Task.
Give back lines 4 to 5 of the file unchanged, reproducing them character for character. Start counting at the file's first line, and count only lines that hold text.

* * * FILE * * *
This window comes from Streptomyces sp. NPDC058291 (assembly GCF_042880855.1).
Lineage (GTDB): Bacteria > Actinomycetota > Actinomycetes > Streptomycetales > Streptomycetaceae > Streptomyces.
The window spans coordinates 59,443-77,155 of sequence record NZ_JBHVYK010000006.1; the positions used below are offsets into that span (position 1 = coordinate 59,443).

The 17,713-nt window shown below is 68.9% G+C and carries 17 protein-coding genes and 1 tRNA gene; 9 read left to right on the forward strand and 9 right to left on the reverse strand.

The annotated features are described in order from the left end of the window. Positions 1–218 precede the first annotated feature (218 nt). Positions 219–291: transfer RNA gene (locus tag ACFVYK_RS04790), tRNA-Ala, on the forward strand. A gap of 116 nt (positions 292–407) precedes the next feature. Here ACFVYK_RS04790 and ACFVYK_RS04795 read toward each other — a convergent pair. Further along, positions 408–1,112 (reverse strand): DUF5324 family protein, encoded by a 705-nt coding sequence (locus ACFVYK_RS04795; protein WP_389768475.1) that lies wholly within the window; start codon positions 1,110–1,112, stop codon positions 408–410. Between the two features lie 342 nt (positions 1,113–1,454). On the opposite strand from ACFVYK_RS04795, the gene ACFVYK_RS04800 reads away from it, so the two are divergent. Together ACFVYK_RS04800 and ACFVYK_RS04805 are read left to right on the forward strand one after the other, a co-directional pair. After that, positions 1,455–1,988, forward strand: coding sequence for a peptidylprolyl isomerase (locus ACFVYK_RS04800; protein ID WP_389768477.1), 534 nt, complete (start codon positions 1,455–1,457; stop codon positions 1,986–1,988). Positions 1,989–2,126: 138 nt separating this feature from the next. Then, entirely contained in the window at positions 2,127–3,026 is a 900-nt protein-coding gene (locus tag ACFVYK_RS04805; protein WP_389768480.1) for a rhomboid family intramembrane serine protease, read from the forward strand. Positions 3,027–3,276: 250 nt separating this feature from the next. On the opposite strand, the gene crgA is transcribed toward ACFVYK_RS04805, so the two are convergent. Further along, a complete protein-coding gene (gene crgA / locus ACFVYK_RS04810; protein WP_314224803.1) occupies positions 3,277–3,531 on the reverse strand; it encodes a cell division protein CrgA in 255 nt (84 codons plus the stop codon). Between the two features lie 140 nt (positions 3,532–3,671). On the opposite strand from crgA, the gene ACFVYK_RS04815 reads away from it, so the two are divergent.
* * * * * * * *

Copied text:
The 17,713-nt window shown below is 68.9% G+C and carries 17 protein-coding genes and 1 tRNA gene; 9 read left to right on the forward strand and 9 right to left on the reverse strand.

The annotated features are described in order from the left end of the window. Positions 1–218 precede the first annotated feature (218 nt). Positions 219–291: transfer RNA gene (locus tag ACFVYK_RS04790), tRNA-Ala, on the forward strand. A gap of 116 nt (positions 292–407) precedes the next feature. Here ACFVYK_RS04790 and ACFVYK_RS04795 read toward each other — a convergent pair. Further along, positions 408–1,112 (reverse strand): DUF5324 family protein, encoded by a 705-nt coding sequence (locus ACFVYK_RS04795; protein WP_389768475.1) that lies wholly within the window; start codon positions 1,110–1,112, stop codon positions 408–410. Between the two features lie 342 nt (positions 1,113–1,454). On the opposite strand from ACFVYK_RS04795, the gene ACFVYK_RS04800 reads away from it, so the two are divergent. Together ACFVYK_RS04800 and ACFVYK_RS04805 are read left to right on the forward strand one after the other, a co-directional pair. After that, positions 1,455–1,988, forward strand: coding sequence for a peptidylprolyl isomerase (locus ACFVYK_RS04800; protein ID WP_389768477.1), 534 nt, complete (start codon positions 1,455–1,457; stop codon positions 1,986–1,988). Positions 1,989–2,126: 138 nt separating this feature from the next. Then, entirely contained in the window at positions 2,127–3,026 is a 900-nt protein-coding gene (locus tag ACFVYK_RS04805; protein WP_389768480.1) for a rhomboid family intramembrane serine protease, read from the forward strand. Positions 3,027–3,276: 250 nt separating this feature from the next. On the opposite strand, the gene crgA is transcribed toward ACFVYK_RS04805, so the two are convergent. Further along, a complete protein-coding gene (gene crgA / locus ACFVYK_RS04810; protein WP_314224803.1) occupies positions 3,277–3,531 on the reverse strand; it encodes a cell division protein CrgA in 255 nt (84 codons plus the stop codon). Between the two features lie 140 nt (positions 3,532–3,671). On the opposite strand from crgA, the gene ACFVYK_RS04815 reads away from it, so the two are divergent.